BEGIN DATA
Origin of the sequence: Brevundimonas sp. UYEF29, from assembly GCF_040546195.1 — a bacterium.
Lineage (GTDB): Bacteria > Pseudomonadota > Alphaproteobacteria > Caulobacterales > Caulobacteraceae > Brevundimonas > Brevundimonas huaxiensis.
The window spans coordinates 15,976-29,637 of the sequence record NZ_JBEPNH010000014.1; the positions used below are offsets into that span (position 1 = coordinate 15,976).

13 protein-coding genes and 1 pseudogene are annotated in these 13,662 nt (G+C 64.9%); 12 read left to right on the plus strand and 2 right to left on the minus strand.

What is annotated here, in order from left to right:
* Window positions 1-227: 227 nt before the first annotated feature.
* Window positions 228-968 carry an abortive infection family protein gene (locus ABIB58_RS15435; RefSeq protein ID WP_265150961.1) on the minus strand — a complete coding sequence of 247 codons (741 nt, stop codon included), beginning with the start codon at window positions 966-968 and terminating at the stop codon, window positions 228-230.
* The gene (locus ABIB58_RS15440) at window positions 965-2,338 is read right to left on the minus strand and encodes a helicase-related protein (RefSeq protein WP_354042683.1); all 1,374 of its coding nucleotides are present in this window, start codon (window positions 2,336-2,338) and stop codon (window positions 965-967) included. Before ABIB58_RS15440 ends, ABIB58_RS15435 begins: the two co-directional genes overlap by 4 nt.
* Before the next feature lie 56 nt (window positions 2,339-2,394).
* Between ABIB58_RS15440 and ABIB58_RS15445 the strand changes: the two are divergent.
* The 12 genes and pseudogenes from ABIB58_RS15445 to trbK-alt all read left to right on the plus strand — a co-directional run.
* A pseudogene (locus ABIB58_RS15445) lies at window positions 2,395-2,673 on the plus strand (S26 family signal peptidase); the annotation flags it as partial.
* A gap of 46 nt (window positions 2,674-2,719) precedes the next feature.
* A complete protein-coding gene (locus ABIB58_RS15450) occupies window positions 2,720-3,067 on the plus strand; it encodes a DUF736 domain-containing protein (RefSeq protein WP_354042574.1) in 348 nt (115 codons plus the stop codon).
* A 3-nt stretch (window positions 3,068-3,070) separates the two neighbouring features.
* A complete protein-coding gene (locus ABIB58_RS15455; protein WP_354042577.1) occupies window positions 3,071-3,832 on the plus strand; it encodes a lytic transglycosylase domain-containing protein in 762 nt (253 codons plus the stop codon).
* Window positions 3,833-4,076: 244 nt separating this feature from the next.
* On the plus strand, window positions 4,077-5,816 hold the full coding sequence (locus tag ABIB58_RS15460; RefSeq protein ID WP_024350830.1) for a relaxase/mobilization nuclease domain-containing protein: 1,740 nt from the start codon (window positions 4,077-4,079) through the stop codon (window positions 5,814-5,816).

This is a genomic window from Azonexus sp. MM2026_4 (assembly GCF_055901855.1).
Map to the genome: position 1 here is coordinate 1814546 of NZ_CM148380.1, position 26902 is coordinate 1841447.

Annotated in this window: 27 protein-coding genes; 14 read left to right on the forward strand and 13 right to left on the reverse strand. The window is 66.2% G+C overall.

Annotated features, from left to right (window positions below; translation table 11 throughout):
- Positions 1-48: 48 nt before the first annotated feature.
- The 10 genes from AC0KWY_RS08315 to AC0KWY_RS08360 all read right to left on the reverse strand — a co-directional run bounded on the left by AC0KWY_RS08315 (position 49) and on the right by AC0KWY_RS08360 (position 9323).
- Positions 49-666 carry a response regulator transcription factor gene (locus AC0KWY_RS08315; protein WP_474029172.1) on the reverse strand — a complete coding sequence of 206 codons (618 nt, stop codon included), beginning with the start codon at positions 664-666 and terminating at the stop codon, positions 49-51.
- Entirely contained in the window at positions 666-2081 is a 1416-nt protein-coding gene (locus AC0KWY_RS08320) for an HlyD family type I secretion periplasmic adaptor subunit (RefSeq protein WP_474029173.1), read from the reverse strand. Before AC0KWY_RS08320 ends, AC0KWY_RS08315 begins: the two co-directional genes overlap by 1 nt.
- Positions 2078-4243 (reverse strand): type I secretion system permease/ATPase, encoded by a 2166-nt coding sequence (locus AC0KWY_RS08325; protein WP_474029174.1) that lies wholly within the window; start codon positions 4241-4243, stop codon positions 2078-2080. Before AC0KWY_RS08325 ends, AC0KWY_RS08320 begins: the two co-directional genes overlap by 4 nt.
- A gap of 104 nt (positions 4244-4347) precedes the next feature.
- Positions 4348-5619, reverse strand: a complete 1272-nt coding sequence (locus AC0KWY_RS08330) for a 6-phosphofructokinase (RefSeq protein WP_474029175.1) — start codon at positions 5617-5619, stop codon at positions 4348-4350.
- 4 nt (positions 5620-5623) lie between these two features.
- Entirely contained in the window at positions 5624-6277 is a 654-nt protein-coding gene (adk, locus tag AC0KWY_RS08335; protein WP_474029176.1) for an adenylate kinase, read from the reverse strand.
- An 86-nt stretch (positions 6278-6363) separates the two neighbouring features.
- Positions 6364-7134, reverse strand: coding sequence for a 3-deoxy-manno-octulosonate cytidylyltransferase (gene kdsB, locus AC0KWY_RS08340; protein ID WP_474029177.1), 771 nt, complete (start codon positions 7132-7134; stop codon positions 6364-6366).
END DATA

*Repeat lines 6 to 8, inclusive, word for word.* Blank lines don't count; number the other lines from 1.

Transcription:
* Window positions 1-227: 227 nt before the first annotated feature.
* Window positions 228-968 carry an abortive infection family protein gene (locus ABIB58_RS15435; RefSeq protein ID WP_265150961.1) on the minus strand — a complete coding sequence of 247 codons (741 nt, stop codon included), beginning with the start codon at window positions 966-968 and terminating at the stop codon, window positions 228-230.
* The gene (locus ABIB58_RS15440) at window positions 965-2,338 is read right to left on the minus strand and encodes a helicase-related protein (RefSeq protein WP_354042683.1); all 1,374 of its coding nucleotides are present in this window, start codon (window positions 2,336-2,338) and stop codon (window positions 965-967) included. Before ABIB58_RS15440 ends, ABIB58_RS15435 begins: the two co-directional genes overlap by 4 nt.